Breastfeeding could lower endometrial cancer risk by 11%, new study reveals

·Contributor, Yahoo Life UK
A new study has revealed that breastfeeding your baby could lower the risk of endometrial cancer [Photo: Getty]
A new study has revealed that breastfeeding your baby could lower the risk of endometrial cancer [Photo: Getty]

The benefits of breastfeeding for babies have long been discussed, but new research has revealed that women who breastfeed their babies for the recommended six months may lower their own risk of developing endometrial cancer by up to 11 percent.

The study, which was lead by QIMR Berghofer Medical Research Institute in Brisbane, Australia, analysed data from 17 previous studies, found that mums who had breastfed their children were 11% less likely than those mothers who didn’t breastfeed to be diagnosed with endometrial cancer.

And while breastfeeding for longer seemed to lower the endometrial cancer risk even further, researchers found there was little extra benefit of nursing babies for longer than nine months.

The study, published in Obstetrics and Gynecology, is the largest and most comprehensive to be conducted into the link between breastfeeding and uterine or endometrial cancer.

The research team examined data from more than 26,000 women with at least one child, including nearly 9000 women with uterine cancer. The researchers also looked at how long the women had breastfed each child.

“We found that the longer women breastfed each child, the more their risk of uterine cancer reduced, up until about nine months when the reduction in risk plateaued,” lead author Susan Jordan said.

“When women breastfed for between three and six months, their risk dropped by about seven per cent per child compared to women with children who didn’t breastfeed. And when women breastfed for between six and nine months, their risk dropped by 11 per cent for each child they nursed,” Dr Jordan continued.

“In other words, a woman who breastfed two children for nine months had around a 22 per cent lower risk of uterine cancer than a woman who had never breastfed her children.”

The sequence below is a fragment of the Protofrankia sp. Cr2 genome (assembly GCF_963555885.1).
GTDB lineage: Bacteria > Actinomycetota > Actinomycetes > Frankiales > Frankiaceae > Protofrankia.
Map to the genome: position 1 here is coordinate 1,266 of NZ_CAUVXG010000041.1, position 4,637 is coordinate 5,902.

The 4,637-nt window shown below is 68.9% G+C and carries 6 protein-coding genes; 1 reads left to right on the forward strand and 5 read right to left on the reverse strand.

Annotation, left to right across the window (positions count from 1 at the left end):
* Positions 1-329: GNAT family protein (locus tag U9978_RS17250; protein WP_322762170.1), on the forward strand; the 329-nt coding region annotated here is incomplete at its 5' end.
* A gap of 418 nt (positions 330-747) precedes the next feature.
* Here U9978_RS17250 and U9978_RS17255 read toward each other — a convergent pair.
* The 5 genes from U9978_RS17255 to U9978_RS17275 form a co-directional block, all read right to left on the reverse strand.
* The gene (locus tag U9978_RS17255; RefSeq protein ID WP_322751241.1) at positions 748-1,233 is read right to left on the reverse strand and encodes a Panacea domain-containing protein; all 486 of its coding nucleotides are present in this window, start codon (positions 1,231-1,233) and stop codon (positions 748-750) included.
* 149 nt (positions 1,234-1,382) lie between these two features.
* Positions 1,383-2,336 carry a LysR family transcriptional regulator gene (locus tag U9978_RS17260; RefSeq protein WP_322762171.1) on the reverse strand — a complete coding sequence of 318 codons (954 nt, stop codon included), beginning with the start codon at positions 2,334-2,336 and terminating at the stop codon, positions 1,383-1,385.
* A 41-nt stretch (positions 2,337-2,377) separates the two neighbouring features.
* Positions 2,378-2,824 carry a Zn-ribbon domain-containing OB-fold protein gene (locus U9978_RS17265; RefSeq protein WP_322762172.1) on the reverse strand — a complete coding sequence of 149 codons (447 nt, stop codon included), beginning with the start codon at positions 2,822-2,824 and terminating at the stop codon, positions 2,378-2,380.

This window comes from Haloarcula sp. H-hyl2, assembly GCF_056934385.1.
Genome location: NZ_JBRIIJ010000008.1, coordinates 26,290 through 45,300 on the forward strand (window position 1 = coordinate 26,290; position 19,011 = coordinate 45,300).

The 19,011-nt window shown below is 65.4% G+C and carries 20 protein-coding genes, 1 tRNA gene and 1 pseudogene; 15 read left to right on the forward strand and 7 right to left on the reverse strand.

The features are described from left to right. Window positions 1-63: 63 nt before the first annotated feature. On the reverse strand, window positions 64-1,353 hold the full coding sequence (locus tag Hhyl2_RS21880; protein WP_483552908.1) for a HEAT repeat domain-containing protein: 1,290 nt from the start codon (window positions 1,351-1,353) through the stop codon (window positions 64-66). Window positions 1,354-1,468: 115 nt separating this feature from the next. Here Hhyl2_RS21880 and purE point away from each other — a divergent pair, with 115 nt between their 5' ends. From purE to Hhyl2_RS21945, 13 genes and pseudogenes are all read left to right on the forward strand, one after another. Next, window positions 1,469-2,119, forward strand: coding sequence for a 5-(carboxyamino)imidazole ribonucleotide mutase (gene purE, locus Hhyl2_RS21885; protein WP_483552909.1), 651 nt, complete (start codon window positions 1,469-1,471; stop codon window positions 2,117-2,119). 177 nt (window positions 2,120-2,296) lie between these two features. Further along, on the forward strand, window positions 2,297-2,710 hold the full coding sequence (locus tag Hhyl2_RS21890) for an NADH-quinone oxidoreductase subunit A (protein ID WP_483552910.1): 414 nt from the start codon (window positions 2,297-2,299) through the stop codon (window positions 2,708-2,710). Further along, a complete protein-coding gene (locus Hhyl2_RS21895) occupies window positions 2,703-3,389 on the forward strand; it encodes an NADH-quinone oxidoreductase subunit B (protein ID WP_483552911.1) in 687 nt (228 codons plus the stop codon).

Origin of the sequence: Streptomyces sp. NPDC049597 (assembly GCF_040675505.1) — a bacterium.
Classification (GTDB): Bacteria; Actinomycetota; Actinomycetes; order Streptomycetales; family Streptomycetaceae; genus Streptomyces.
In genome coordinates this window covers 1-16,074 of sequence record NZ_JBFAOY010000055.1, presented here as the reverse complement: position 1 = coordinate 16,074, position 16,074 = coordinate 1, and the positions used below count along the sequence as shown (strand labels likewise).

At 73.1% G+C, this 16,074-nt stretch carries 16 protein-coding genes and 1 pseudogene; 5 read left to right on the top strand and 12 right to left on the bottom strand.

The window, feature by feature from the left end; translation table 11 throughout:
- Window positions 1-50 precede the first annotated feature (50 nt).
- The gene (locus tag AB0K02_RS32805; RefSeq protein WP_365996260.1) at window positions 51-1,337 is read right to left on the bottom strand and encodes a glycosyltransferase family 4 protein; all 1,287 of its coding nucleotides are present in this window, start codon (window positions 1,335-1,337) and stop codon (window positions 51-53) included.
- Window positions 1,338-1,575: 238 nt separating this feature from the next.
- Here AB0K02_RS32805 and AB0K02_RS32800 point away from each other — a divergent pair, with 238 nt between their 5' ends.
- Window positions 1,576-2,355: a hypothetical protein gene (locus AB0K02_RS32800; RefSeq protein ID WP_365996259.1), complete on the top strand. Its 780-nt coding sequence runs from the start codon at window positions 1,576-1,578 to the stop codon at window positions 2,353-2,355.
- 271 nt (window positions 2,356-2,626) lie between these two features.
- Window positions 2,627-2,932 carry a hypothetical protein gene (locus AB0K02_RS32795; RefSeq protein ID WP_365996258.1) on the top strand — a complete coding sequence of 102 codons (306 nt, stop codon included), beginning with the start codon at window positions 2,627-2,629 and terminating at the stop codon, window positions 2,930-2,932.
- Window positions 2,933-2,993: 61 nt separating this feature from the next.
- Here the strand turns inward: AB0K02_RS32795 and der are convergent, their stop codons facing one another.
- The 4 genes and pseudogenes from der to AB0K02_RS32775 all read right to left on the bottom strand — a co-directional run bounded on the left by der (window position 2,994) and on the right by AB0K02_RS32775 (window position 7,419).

The benefits of breastfeeding for babies are widely discussed but could it benefit mum too? [Photo: NIKOLAY OSMACHKO via Pexels]
The benefits of breastfeeding for babies are widely discussed but could it benefit mum too? [Photo: NIKOLAY OSMACHKO via Pexels]

Womb cancer (also known as uterine cancer or endometrial cancer) is actually the fourth most common cancer in women and the biggest of all the gynaecological cancers. But it’s also the easiest to cure.

Previous studies have identified a link between breastfeeding and decreased risk of break cancer. However, past studies into the relationship between breastfeeding and uterine cancer had conflicting and inconclusive findings.

“On the basis of this study, we can now confirm that there is a link between breastfeeding and decreased risk of uterine cancer,” said Dr Jordan.

“We can’t say that this is definitely a causal relationship. However, it is plausible that breastfeeding could directly reduce the risk by suppressing ovulation and reducing oestrogen levels, and in turn reducing cell division in the lining of the uterus.”

Researchers felt it was important to raise the point that breastfeeding won’t guarantee that a woman won’t develop cancer of the uterus, and that conversely, choosing not to breastfeed doesn’t mean a woman will get uterine cancer.

“However, this study strongly suggests that breastfeeding reduces a woman’s risk,” she said.

The news comes as it was revealed last month that experts are now testing whether a compound found in mother’s breast milk could help treat cancer.

The accidental discovery of the effects of a compound found in breast milk, and nicknamed Hamlet, could mean a more effective and targeted way to kill cancerous tumour cells.

Researchers from the University of Lunt in Sweden revealed some positive results from studying the effects Hamlet has on bladder cancer patients.

Scientists believe that a reaction takes place with breast milk when it hits the gut. It produces a protein called alpha-lactalbumin, which targets cancer cells.

Follow us on Instagram and Facebook for non-stop inspiration delivered fresh to your feed, every day. For Twitter updates, follow @YahooStyleUK

Read more from Yahoo Style UK:

Tamara Ecclestone divides social media users with breastfeeding selfie

Breastfeeding mum appears on the cover of Mother & Baby magazine, cue controversy

Newborn makes history by becoming first baby to be breastfed in parliament

Our goal is to create a safe and engaging place for users to connect over interests and passions. In order to improve our community experience, we are temporarily suspending article commenting